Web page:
I have spent the better part of this evening perusing some other blogs. Jenna at Cold Antler Farm (one of the blogs I follow daily- and have for many months) put out a request for her followers to speak up and say "Hello". The last time I looked, she had something like 134 comments! Woo Hoo! Way to go, Jenna!
Most of the posters wrote a little about themselves, and I decided to check out a few that sounded interesting. I saw photos of farm animals, gardens, flowers, pets, people, handicrafts, and landscapes. Most posts were of daily life and observations.
One post actually gave me pause.
Re-read it, slower this time. WOW! Talk about hitting home. I decided I needed to share some of it here.
The following is the words of FruGal, from her blog Living Well and Living Cheaply:
... a list of life experiences people had that made them realize how poor they were. There are some things I can directly relate to, and some things I could add to the list like the time I was 5 days away from a paycheck with 5 dollars to feed myself and deciding how to make one package of raman stretch for a full day, then receiving a letter with a couple of $20 bills in it from a friend with the simple command, “Please buy some food to eat,” and spending an hour crying before I could pull myself together enough to go get real food for the first time in a couple weeks. I have obsessively recounted a handful of change for fear that I miscalculated what the tax would be on an item worth less than a dollar knowing if I was short a penny I’d have to suffer the embarrassment of putting the item back. Real poverty isn’t just about how much money you don’t have, it’s about a lack of dignity. It’s not just stressful, it’s humiliating, degrading, and poison to the soul. When you’re in a situation where you’re trying to decide between paying the cable bill and paying the cell phone bill, you’re not as poor as someone trying to decide between basic needs like food or shelter.
I’ve brushed up against poverty a couple of times in my life, but never stayed there for long. When people criticize my frugal lifestyle now and say I shouldn’t deprive myself of things like take-out teriyaki or clothes that weren’t worn by anyone else but me, I just have to shake my head. What I’m doing is a choice and as long as I’m not making that choice between one basic need or another I’m not really poor. ....... Living in a first-world country as a middle class citizen, people think they’re poor when they can’t afford luxuries. In the same country there are people who die of curable diseases because they can’t afford treatment. When someone says to me they’re really upset that they had to cancel remodeling their kitchen due to the economy and I’m wondering how long it’ll be before the pain gets so bad I can’t work and whether I’ll be able to the afford the surgery I need by then, it makes me think that this country is sadly lacking in clarity. ...... I pay more in a day for the handful of pills I take than for the food I eat. One doctor’s visit is a months worth of groceries and for it I get 10 minutes of face time with a doctor who asks me to schedule a follow-up appointment right after I told them I don’t have health insurance. I really hope someone out there with a loud enough voice has the guts to stand up and point out how ridiculous it is for doctors, hospitals, and pharmaceutical companies to continue to pad their pockets with over priced goods and services while people are dying of things we cured 50 years ago.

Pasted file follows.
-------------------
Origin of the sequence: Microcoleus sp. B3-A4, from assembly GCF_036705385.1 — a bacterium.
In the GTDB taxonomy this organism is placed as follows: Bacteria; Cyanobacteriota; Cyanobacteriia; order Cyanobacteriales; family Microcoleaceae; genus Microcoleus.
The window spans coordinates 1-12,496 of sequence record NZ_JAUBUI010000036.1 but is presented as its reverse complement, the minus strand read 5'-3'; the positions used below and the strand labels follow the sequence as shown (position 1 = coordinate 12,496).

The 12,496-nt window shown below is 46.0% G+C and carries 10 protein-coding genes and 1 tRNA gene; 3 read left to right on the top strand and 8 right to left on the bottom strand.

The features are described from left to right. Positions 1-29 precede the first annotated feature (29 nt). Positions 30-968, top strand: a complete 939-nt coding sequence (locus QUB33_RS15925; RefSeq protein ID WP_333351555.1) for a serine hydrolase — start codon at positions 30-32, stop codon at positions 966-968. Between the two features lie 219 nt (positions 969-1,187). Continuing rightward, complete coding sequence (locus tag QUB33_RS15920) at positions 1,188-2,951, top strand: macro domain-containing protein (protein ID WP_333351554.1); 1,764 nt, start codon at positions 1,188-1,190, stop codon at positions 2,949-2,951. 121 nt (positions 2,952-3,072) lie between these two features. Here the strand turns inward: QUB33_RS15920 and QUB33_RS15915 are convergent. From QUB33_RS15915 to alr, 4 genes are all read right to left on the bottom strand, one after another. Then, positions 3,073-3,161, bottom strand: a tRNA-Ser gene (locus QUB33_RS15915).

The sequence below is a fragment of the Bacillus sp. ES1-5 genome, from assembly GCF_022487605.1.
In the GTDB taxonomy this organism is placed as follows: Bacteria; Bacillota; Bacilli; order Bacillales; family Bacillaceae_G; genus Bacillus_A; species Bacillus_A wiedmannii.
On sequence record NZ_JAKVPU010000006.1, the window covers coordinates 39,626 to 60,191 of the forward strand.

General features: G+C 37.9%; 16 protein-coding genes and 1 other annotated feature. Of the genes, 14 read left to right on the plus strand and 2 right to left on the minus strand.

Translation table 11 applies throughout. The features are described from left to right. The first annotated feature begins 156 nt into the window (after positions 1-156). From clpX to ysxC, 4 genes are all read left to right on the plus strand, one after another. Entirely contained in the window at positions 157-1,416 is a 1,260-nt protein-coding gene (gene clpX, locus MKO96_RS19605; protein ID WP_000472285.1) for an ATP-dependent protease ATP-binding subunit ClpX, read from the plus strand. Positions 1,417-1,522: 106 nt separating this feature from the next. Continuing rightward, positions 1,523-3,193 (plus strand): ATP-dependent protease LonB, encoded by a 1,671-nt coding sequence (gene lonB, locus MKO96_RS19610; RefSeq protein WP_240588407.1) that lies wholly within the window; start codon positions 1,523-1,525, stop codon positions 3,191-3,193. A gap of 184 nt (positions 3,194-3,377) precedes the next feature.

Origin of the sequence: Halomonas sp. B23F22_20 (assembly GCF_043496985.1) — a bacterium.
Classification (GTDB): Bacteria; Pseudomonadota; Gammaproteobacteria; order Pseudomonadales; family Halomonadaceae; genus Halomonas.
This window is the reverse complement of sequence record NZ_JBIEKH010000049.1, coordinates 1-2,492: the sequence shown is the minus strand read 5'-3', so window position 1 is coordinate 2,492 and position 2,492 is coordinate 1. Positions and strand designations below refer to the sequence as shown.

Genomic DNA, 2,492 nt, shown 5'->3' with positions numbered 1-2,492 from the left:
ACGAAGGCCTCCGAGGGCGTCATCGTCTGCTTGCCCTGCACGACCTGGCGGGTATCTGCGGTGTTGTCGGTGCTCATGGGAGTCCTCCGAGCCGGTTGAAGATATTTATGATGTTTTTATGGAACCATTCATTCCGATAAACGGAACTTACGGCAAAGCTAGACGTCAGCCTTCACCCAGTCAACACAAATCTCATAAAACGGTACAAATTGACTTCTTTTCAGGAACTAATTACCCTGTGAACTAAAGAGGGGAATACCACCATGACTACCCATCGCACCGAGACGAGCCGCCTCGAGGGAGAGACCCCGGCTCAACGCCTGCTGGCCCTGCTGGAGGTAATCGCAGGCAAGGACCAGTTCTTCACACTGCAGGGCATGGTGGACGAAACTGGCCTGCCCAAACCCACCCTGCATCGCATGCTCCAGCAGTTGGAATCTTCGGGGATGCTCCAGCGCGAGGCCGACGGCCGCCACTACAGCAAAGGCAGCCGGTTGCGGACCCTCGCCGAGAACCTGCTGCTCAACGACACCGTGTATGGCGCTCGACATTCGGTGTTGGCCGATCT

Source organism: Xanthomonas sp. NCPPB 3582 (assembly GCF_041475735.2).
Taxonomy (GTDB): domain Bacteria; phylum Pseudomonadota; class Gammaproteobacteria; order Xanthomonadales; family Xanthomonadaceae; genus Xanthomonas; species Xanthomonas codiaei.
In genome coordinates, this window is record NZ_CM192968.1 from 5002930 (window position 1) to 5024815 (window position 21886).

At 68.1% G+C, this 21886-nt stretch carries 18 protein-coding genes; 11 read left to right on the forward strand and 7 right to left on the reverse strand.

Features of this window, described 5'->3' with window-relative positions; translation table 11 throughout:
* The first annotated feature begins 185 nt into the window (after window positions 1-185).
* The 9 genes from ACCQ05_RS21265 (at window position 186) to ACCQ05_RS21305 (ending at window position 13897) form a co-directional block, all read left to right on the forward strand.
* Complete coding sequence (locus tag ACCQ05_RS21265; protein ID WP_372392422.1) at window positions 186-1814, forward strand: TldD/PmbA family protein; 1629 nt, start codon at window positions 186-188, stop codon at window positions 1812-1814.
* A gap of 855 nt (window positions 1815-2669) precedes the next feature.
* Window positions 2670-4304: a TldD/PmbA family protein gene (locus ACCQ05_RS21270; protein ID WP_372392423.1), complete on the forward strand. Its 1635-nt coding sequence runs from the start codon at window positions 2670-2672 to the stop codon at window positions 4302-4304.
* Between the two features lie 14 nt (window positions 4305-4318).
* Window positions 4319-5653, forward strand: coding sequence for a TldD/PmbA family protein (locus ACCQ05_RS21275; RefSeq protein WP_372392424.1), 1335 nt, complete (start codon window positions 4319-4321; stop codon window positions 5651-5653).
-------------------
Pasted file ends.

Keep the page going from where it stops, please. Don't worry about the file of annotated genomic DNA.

She put into words so many of the things I have been thinking about lately, but unable to put into a tangible sentence. I did remove some political and some personal sentences, but for the most part, this was her post.
It is very personal to me, after being to the same point of "being poor" she relates to, AND the situation with doctors and medications. I never had a friend send me cash, but I have had a local church send a couple to my home when my kids were very small bearing Christmas gifts for our family. I remember getting kitchen and bath towels, my ex received a robe and a small tool set, but the girls? They received many, many packages of handmade doll furniture, store bought dolls, stuffed toys, bedding, and craft sets. A large food basket with everything needed for a Christmas brunch and dinner was left as well. I never had asked for this. I don't know who told them that our holiday was limited to one gift for each of the girls, nothing for the two of us adults. These folks weren't even of my religious choice! I cried that night, and again on Christmas when the packages were opened and we saw what was so freely given to us strangers. Someday I will be able to repay that gift to another young, needy family.
Before I can do that, though, I have to struggle through the broken U.S. healthcare system and try to get my body back into a semblance of working order... without health insurance.
Wish me luck!
Having seen and experienced "poor", I learned how to live in a very simple way. Sure I buy most of my clothing second hand, and watch the grocery ads. I don't think going out to the movies is worth the money, but do like the experience once in a while. I save and budget for anything "extra". I don't make a ton of money, but I am not in need of any of the basics either. I have learned to live frugally out of neccessity long before it was the "in thing". I have removed most of the stress out of my life, and I am able to say I am happy and content with the way my life has become.